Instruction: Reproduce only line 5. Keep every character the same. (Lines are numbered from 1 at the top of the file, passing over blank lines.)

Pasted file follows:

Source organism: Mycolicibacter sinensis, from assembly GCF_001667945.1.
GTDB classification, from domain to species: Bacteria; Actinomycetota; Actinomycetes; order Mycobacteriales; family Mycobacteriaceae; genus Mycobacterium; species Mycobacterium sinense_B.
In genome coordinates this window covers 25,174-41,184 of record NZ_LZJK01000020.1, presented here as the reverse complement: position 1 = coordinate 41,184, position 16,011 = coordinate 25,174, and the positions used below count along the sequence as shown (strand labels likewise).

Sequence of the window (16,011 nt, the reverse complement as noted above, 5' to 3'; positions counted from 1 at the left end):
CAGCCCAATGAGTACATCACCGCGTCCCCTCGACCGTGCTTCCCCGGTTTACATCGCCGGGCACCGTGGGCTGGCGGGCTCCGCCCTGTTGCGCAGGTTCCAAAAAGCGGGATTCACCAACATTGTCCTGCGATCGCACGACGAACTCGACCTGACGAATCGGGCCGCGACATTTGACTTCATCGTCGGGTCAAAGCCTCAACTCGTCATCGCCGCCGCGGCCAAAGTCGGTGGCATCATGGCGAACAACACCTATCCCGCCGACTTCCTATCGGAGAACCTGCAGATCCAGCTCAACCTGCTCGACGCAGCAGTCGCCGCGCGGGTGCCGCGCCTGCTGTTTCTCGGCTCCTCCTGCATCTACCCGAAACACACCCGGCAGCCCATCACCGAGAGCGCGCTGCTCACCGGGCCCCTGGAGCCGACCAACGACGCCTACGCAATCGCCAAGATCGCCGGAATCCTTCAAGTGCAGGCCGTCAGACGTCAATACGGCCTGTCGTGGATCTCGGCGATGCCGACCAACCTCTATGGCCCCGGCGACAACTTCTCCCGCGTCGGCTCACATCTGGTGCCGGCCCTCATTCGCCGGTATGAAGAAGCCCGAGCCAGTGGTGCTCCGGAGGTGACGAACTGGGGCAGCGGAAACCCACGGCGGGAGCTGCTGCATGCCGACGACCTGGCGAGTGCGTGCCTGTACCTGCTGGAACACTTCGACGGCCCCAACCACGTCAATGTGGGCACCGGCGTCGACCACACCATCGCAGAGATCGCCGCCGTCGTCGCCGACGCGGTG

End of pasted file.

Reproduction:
CAGCCCAATGAGTACATCACCGCGTCCCCTCGACCGTGCTTCCCCGGTTTACATCGCCGGGCACCGTGGGCTGGCGGGCTCCGCCCTGTTGCGCAGGTTCCAAAAAGCGGGATTCACCAACATTGTCCTGCGATCGCACGACGAACTCGACCTGACGAATCGGGCCGCGACATTTGACTTCATCGTCGGGTCAAAGCCTCAACTCGTCATCGCCGCCGCGGCCAAAGTCGGTGGCATCATGGCGAACAACACCTATCCCGCCGACTTCCTATCGGAGAACCTGCAGATCCAGCTCAACCTGCTCGACGCAGCAGTCGCCGCGCGGGTGCCGCGCCTGCTGTTTCTCGGCTCCTCCTGCATCTACCCGAAACACACCCGGCAGCCCATCACCGAGAGCGCGCTGCTCACCGGGCCCCTGGAGCCGACCAACGACGCCTACGCAATCGCCAAGATCGCCGGAATCCTTCAAGTGCAGGCCGTCAGACGTCAATACGGCCTGTCGTGGATCTCGGCGATGCCGACCAACCTCTATGGCCCCGGCGACAACTTCTCCCGCGTCGGCTCACATCTGGTGCCGGCCCTCATTCGCCGGTATGAAGAAGCCCGAGCCAGTGGTGCTCCGGAGGTGACGAACTGGGGCAGCGGAAACCCACGGCGGGAGCTGCTGCATGCCGACGACCTGGCGAGTGCGTGCCTGTACCTGCTGGAACACTTCGACGGCCCCAACCACGTCAATGTGGGCACCGGCGTCGACCACACCATCGCAGAGATCGCCGCCGTCGTCGCCGACGCGGTG